Still, rooting for Kyle, because he is from another suburb of Denver, and because I know his mother-in-law (and she was rooting for me, until Kyle got called to be on the show).

      • An answer seeming too obvious for a ToC FJ is yet another reason to second-guess yourself. If you know your state capitals and largest cities (as I would expect for most contestants), and don’t misread the clue, there are really only two possibilities here: Rhode Island is the other New England state whose largest city is the capital. Massachusetts was my first thought, but then I spent 25 seconds wondering if that was misdirection and maybe Rhode Island somehow had enough large cities, but it just seemed too small in area for that.

  2. I would argue there is at least one very plausible wrong answer here – Connecticut. Given that Hartford had an NHL team until the mid 90s, it’s reasonable to assume that it has a fairly decent population. Also, the state has a number of cities with middling populations (New Haven, Bridgeport). I actually didn’t feel comfortable eliminating it as an answer until I remembered that Bridgeport is actually the most populous city in the state.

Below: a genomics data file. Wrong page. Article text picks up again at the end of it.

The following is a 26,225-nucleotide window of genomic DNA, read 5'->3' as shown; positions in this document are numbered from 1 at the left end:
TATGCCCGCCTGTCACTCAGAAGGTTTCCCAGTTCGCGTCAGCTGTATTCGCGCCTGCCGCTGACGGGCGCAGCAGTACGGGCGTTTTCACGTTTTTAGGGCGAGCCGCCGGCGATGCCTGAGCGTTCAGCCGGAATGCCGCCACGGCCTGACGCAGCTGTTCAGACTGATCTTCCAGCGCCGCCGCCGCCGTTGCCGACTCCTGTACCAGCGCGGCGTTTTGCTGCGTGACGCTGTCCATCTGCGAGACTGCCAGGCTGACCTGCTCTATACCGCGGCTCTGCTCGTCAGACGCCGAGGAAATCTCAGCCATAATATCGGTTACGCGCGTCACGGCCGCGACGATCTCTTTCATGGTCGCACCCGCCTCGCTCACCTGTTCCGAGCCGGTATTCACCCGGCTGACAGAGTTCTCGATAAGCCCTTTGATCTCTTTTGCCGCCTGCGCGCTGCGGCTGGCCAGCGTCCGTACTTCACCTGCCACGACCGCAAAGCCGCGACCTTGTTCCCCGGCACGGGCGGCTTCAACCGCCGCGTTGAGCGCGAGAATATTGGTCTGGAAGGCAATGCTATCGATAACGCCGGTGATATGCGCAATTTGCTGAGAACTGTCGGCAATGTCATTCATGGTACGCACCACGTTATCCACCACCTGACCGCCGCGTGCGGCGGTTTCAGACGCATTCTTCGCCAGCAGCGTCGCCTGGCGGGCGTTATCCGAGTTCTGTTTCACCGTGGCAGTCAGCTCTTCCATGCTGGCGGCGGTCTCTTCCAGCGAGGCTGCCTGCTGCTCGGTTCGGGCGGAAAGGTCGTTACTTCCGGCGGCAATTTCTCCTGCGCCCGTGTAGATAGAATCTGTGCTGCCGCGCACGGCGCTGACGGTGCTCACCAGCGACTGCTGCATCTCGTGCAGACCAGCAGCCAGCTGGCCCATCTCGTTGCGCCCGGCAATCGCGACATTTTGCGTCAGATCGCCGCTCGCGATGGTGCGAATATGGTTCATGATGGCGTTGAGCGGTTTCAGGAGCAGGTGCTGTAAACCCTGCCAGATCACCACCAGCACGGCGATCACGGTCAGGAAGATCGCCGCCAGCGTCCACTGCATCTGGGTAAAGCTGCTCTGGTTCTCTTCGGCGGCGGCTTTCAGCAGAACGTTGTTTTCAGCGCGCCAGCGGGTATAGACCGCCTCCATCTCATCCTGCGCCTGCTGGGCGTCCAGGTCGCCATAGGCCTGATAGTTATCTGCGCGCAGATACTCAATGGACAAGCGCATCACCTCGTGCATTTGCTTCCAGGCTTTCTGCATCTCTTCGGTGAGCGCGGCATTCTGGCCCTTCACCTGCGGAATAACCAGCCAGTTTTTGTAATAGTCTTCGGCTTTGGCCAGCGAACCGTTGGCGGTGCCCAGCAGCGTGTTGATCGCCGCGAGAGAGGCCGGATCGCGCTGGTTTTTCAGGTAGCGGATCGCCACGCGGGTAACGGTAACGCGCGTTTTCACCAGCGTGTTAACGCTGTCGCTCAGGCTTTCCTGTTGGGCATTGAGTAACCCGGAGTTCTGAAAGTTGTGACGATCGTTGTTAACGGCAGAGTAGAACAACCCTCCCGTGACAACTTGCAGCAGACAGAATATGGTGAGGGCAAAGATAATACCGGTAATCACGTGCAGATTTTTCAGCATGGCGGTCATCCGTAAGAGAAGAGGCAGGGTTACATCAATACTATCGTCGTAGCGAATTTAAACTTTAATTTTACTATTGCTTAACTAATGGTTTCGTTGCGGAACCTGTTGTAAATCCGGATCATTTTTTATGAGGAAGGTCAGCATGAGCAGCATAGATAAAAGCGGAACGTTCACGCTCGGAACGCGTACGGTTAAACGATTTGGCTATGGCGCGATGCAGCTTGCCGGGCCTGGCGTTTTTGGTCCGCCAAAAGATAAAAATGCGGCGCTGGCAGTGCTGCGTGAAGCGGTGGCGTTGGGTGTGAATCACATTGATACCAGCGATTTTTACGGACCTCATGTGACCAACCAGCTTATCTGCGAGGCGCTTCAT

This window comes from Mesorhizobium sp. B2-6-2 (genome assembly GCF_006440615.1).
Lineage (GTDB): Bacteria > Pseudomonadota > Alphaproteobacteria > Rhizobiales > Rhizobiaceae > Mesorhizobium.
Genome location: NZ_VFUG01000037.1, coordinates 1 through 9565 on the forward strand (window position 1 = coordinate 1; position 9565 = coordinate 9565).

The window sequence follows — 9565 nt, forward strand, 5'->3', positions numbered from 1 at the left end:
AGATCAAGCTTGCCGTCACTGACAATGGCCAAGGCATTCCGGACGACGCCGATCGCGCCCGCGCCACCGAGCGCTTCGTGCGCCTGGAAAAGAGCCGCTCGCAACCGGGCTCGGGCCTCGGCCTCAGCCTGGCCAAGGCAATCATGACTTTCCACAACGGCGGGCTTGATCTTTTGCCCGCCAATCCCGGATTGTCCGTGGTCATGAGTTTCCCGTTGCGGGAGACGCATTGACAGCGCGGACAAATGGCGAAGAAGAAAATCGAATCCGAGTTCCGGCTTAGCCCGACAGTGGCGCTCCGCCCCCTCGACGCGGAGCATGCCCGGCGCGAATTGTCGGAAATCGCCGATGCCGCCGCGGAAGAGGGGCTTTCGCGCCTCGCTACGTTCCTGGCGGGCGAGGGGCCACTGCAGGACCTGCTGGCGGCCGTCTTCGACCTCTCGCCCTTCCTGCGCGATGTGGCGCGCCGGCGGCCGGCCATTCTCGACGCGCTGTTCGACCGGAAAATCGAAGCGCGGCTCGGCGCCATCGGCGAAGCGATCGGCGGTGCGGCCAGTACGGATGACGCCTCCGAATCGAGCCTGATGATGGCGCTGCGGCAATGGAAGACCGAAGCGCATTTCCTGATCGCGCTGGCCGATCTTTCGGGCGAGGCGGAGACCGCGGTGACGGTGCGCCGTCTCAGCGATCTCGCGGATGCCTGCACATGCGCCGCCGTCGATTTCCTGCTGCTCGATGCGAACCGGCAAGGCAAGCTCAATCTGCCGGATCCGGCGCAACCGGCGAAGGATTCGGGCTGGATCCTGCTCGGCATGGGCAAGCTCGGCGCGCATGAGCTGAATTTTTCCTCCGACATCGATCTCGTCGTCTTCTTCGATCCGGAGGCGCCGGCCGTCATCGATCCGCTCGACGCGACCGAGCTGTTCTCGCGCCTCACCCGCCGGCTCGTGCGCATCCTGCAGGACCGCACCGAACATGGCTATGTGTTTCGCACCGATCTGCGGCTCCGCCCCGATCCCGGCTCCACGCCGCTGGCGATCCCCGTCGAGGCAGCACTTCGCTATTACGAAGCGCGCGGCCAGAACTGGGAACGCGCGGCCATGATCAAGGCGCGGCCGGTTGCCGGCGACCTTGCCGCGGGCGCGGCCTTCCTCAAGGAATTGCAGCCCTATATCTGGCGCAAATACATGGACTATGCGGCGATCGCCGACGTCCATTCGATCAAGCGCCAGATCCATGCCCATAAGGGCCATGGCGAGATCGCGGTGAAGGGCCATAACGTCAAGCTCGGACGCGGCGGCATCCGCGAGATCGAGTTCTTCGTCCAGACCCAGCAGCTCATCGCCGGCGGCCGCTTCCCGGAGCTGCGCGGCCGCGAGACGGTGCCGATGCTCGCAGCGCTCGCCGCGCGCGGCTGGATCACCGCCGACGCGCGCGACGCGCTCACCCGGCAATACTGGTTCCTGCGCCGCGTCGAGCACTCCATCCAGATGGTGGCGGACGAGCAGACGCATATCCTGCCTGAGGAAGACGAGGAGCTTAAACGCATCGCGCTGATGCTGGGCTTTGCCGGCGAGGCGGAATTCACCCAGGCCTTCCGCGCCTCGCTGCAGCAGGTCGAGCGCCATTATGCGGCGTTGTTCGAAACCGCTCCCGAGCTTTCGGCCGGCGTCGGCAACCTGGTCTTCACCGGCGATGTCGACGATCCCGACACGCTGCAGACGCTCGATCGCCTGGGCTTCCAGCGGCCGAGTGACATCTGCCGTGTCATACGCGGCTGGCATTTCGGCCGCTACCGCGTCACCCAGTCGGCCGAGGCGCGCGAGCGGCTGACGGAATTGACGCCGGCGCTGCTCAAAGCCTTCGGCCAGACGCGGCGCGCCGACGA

• Jason Sterlacci | November 5, 2019 at 12:02 pm |

      Yeah…my brain first went to Connecticut but it dawned on me that Bridgeport is the most populous city. I got this, but on stage it might have been a totally different animal.

    • Yep… especially if you outthink yourself. I finally settled on Connecticut after thinking there was no way they’d go with TOC FJ with an answer as obvious as Massachusetts. And then they did……

  3. Poor Rob making it a true daily double on a clue and don’t get the answer and then gets the other daily double on the very next clue.

  4. Marty Cunningham | November 5, 2019 at 2:37 pm |

    Massachusetts made the most sense only because none of the other New England states seemed big enough to support 24 larger cities, even in 1840.

  5. Disappointed episode. 3 wrong answers on the daily double resulted our second skunking of the season. Let’s hope that tomorrow’s episode will be much better. Time to go to the tomato bath.